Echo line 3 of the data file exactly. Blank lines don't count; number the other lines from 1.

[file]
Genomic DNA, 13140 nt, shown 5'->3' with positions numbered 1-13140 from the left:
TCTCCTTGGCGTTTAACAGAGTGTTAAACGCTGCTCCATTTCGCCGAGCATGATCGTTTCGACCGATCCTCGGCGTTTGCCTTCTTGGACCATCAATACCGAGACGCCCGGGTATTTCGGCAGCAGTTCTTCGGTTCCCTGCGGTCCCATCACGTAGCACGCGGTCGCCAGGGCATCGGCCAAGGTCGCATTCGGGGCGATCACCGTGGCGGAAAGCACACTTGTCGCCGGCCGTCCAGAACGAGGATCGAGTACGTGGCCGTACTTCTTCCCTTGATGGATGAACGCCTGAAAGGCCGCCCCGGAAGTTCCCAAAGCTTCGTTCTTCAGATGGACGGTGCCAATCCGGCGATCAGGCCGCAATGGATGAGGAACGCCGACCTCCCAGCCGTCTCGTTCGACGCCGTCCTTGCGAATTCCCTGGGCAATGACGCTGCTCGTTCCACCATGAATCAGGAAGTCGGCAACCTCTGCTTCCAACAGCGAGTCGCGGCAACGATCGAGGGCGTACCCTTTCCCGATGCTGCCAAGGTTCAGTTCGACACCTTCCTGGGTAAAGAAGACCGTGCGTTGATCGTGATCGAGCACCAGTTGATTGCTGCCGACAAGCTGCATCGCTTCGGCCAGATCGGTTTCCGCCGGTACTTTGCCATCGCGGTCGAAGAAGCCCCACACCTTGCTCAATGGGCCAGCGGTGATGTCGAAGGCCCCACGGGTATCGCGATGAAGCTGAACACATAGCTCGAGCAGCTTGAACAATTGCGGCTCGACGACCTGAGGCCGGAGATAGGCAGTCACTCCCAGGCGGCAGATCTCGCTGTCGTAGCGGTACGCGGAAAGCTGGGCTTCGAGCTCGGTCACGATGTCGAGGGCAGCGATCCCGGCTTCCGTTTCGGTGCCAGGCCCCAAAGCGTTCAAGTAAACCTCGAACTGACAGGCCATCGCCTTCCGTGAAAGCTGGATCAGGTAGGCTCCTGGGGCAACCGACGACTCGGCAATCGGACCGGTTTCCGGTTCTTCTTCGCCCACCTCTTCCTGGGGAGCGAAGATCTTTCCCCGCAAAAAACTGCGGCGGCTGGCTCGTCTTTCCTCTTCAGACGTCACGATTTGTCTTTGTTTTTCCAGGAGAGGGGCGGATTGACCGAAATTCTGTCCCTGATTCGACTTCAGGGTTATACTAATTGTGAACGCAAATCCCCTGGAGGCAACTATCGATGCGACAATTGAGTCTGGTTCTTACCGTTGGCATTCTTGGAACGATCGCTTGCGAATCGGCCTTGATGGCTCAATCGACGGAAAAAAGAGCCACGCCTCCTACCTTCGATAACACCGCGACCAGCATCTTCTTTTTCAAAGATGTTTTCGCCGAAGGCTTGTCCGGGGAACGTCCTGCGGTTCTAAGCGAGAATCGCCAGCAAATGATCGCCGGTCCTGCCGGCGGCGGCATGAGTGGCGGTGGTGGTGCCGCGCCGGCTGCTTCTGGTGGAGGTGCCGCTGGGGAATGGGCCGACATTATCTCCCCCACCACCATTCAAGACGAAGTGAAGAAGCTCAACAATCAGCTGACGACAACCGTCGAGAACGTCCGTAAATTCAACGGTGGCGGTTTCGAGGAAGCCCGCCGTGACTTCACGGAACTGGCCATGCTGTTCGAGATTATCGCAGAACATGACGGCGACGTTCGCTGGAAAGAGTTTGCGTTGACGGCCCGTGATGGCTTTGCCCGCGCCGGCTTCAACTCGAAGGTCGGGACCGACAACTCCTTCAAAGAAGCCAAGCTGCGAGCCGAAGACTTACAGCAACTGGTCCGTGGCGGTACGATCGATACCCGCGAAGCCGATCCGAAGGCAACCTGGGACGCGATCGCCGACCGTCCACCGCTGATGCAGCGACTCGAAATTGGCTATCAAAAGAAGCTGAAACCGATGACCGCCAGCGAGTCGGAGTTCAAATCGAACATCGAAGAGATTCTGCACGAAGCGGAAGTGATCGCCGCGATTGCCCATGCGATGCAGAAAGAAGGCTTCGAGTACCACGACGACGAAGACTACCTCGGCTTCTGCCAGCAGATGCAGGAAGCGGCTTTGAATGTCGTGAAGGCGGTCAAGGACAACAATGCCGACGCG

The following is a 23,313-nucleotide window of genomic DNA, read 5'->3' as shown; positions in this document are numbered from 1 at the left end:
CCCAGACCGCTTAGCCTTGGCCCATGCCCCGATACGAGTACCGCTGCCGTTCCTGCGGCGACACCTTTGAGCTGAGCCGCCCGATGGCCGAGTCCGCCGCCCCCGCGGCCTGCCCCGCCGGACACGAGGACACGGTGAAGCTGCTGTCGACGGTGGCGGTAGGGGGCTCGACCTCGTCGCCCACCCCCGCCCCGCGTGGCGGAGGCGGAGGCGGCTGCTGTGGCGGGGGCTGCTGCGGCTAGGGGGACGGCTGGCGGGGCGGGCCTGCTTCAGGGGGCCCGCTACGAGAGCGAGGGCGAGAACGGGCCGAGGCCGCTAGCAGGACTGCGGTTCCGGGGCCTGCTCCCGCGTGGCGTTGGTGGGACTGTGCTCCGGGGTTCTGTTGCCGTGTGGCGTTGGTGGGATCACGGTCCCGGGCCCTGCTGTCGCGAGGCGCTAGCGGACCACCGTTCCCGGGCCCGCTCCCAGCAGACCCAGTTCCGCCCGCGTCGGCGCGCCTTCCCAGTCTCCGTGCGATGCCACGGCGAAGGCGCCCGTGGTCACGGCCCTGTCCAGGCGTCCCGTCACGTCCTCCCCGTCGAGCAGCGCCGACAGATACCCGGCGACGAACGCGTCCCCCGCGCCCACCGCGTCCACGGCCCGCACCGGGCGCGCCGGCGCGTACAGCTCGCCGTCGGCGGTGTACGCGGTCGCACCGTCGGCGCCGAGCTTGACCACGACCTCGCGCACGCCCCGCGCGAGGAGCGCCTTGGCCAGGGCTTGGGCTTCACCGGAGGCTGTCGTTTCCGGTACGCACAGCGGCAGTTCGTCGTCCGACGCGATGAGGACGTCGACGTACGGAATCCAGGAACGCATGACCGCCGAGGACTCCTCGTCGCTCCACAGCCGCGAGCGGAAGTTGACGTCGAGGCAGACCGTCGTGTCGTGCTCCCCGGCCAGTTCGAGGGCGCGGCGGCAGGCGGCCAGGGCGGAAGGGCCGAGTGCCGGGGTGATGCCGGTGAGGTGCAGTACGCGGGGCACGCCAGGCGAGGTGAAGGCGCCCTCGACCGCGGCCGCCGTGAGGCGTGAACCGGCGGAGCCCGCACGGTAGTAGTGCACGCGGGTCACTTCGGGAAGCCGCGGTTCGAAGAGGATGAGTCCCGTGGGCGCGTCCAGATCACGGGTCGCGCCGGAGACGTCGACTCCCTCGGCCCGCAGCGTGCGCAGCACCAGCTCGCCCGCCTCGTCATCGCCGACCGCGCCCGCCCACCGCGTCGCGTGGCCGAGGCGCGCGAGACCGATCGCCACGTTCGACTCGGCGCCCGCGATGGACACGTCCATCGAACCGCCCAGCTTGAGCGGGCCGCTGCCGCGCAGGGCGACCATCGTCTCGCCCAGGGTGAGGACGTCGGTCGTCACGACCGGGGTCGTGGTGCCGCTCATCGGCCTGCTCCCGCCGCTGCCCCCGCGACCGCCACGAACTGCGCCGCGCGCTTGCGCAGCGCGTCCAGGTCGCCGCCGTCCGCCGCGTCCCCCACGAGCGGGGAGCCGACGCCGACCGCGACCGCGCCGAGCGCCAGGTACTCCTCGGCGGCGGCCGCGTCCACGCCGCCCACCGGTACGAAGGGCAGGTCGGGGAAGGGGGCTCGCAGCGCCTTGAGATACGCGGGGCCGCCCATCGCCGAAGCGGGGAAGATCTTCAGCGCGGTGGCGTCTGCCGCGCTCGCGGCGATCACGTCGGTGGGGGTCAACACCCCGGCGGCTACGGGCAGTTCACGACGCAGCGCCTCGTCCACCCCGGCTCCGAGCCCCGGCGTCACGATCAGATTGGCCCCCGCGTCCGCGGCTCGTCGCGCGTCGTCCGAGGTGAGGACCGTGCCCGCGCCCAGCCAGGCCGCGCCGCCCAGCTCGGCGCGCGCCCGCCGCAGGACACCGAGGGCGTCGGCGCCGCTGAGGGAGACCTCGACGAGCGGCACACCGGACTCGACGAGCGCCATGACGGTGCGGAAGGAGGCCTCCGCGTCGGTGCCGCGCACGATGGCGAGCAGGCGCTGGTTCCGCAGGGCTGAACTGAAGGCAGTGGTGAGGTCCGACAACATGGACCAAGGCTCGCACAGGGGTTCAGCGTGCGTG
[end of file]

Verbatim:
The following is a 23,313-nucleotide window of genomic DNA, read 5'->3' as shown; positions in this document are numbered from 1 at the left end: